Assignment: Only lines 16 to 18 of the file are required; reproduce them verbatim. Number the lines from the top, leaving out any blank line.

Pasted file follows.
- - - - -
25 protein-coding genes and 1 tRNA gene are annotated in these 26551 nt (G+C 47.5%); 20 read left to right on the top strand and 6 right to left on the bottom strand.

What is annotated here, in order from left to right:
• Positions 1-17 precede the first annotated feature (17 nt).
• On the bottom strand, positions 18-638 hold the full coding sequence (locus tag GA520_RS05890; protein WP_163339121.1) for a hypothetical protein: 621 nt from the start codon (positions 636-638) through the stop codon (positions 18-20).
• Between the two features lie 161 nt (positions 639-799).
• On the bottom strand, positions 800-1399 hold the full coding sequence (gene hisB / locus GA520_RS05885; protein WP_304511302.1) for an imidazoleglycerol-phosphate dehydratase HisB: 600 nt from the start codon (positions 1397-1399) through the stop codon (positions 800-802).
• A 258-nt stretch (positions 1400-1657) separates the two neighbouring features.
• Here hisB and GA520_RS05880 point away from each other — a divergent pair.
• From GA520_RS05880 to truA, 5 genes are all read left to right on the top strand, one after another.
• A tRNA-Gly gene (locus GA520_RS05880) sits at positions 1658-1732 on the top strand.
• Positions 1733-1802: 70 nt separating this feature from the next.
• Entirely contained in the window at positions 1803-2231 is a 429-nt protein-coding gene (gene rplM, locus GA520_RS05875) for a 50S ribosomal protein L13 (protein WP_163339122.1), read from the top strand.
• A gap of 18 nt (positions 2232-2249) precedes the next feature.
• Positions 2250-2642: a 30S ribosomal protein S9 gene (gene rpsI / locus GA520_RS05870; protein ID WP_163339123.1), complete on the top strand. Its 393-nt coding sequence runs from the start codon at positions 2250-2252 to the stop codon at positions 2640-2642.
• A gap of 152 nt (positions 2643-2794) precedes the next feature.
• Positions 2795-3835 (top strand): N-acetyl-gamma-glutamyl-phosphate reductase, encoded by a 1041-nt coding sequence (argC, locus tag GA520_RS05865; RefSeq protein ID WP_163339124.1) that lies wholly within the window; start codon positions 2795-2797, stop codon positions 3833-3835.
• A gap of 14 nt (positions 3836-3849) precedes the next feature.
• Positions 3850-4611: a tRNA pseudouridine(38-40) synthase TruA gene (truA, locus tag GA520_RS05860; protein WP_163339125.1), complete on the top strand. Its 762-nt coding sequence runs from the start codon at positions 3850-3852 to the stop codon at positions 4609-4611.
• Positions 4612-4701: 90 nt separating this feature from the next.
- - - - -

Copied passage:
• Positions 2795-3835 (top strand): N-acetyl-gamma-glutamyl-phosphate reductase, encoded by a 1041-nt coding sequence (argC, locus tag GA520_RS05865; RefSeq protein ID WP_163339124.1) that lies wholly within the window; start codon positions 2795-2797, stop codon positions 3833-3835.
• A gap of 14 nt (positions 3836-3849) precedes the next feature.
• Positions 3850-4611: a tRNA pseudouridine(38-40) synthase TruA gene (truA, locus tag GA520_RS05860; protein WP_163339125.1), complete on the top strand. Its 762-nt coding sequence runs from the start codon at positions 3850-3852 to the stop codon at positions 4609-4611.